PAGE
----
“These are functions the local school district had expected from this clinic. Despite the clinic’s existence, the school district is being forced to send hearing aids back and forth through the mail just as before. Ear mould impressions remain problematic,” Dr. Rainey noted.

According to Davalovsky when the Prince Rupert clinic was proposed by Child Health BC it was not anticipated that there would not be an audiologist in the region.

“The clinic has a technician that can cover some aspects of the clinic and we do have support for our audiology technician, really it’s a recruitment issue for us,” she said, adding that there are only two universities in Canada graduating audiologists and many of those graduates prefer to go to private clinics because it is more lucrative.

In light of the recruitment problems, Davalovsky explained that NH has changed its focus and moved to a regional model where there will be one technician in place and an audiologist providing training, support and audiology intermittently.

Prince Rupert pediatrician Dr. Jeffery Simons said Prince Rupert’s clinic doesn’t need a full time audiologist, but needs “a commitment for an audiologist to spend enough time in the clinic that we can provide services to children in Prince Rupert and from the villages.”

Reacting to comments made by Northcoast MLA Gary Coons that the region’s incidence of ear infections and need of pressurized equalization tubes is highest in the province, Dr. Simons agreed the First Nations population is more vulnerable.

However, he noted, there has been some decrease in numbers because of the pneumococcal vaccine being made available to children.

The Northcoast is not the only area in the province without a permanent audiologist. Presently the Northeastern part of the province is also lacking one, due to retirement, and with the launching of the province-wide Early Screening Hearing Program, the demand for audiology services has increased.

The first part of the early screening program is done by a technician and when a child doesn’t pass that basic hearing test they have to be given more detailed testing within three months by an audiologist.

Northern Health’s lead audiologist Dr. Susan Trowell-Martin of Prince George has committed herself to the early screening program, said Dr. Simons, and has been travelling around to various clinics across the north.

Dr. Trowell-Martin has also been tasked with trying to recruit audiologists to the north, added Davalovsky.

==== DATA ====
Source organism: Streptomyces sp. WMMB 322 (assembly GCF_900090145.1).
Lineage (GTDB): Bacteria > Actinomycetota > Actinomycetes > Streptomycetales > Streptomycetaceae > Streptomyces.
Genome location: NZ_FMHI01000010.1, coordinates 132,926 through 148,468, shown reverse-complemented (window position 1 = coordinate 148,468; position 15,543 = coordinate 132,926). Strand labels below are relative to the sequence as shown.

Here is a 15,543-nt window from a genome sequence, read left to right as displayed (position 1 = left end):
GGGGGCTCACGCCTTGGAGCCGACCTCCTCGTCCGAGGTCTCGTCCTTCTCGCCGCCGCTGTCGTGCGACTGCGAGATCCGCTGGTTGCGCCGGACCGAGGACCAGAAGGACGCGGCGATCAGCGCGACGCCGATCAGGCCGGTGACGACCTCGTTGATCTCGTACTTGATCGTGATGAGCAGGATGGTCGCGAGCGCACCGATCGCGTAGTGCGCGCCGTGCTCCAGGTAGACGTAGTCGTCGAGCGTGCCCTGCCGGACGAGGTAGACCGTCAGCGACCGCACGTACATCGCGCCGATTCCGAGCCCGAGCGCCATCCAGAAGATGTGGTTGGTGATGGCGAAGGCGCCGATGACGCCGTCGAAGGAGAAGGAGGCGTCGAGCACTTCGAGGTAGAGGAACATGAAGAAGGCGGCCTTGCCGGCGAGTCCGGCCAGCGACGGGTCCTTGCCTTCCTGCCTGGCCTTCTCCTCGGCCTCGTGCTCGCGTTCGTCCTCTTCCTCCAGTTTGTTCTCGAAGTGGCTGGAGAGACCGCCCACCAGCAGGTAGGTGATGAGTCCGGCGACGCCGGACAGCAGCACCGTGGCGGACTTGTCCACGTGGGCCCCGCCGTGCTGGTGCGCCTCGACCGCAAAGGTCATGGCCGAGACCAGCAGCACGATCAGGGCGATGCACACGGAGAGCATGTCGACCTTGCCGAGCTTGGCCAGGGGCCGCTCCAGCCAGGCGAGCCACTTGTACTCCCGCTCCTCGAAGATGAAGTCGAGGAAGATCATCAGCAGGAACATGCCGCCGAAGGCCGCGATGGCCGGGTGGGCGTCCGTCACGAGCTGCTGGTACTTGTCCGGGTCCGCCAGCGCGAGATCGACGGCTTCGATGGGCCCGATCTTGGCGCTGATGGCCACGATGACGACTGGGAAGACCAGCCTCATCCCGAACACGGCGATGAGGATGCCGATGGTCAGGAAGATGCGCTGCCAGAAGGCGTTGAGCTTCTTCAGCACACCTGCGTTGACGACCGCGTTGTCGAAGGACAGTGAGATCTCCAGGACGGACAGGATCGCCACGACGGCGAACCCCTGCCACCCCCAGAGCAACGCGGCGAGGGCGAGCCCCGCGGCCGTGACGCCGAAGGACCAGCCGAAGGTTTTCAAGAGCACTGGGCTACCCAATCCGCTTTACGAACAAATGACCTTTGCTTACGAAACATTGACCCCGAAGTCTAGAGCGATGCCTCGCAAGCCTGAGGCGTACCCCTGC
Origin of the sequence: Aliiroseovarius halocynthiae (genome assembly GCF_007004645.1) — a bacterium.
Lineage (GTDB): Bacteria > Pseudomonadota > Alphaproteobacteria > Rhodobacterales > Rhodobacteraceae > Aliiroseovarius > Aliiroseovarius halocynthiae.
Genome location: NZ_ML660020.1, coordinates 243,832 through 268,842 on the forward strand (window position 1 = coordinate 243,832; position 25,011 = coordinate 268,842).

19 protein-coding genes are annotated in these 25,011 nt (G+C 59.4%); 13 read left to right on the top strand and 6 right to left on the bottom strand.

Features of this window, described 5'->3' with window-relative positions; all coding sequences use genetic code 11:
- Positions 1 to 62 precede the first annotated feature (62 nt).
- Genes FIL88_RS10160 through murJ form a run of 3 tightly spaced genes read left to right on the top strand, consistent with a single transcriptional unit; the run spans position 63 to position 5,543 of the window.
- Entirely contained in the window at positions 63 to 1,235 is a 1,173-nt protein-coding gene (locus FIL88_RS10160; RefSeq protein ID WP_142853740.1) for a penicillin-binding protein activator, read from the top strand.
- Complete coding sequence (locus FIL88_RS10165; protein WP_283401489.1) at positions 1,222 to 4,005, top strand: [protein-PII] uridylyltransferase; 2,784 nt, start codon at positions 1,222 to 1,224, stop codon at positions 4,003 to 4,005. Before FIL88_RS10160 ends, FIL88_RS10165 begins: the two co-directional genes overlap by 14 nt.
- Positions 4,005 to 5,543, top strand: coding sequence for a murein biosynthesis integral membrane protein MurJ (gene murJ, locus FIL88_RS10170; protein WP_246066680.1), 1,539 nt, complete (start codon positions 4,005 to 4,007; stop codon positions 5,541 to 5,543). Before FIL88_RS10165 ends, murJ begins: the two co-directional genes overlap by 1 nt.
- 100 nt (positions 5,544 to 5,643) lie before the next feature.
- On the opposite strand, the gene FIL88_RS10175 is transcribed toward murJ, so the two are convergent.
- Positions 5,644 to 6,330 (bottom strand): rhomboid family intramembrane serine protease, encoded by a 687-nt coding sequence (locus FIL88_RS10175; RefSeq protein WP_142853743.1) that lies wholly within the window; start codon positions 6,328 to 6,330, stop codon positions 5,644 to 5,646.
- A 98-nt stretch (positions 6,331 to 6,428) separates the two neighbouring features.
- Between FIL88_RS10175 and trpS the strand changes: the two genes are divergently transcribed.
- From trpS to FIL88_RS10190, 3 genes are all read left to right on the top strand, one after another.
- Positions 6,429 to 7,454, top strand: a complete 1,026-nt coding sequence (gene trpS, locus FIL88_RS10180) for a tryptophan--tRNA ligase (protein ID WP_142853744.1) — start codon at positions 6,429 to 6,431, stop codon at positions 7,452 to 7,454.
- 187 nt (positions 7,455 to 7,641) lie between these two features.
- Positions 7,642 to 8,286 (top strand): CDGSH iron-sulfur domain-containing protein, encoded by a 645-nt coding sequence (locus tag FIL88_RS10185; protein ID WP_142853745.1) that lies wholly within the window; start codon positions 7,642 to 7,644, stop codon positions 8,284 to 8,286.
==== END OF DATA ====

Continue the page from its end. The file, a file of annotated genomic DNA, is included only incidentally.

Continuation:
In anticipation of the Early Hearing Screening Program being implemented and the new clinic opening in Prince Rupert, Dr. Rainey began requesting NH to hire a second audiologist for the region back in 2006.

“Funding for a second audiologist eventually became available from Federal Aboriginal monies. Given the high representation of First Nations along the North Coast and in Haida Gwaii, I think this was a very appropriate use of these monies,” Dr. Rainey said.

When asked what happened to the federal funds, NH’s Director of Communications Steve Raper said they were partially reassigned back into Aboriginal health for a different initiative. “There was no point leaving the money sitting there.”

Dr. Rainey still believes a single position is not sufficient to meet target population for public health audiology in the Northwest.

“A detailed work load analysis between myself, management and other stakeholders in the Northwest in December 2008 concluded this,” he said.

When asked if he would be willing to return to his position, Dr. Rainey said:

“I am willing to come back to my former position as Senior Audiologist, Northwest Region based in Terrace, should management commit to supporting services as they existed up to my departure. This would include providing regular service to the Prince Rupert clinic until the position there can be filled. In the meantime, I am available to provide service on an itinerant basis. Management is aware of this, but I have not yet been asked.”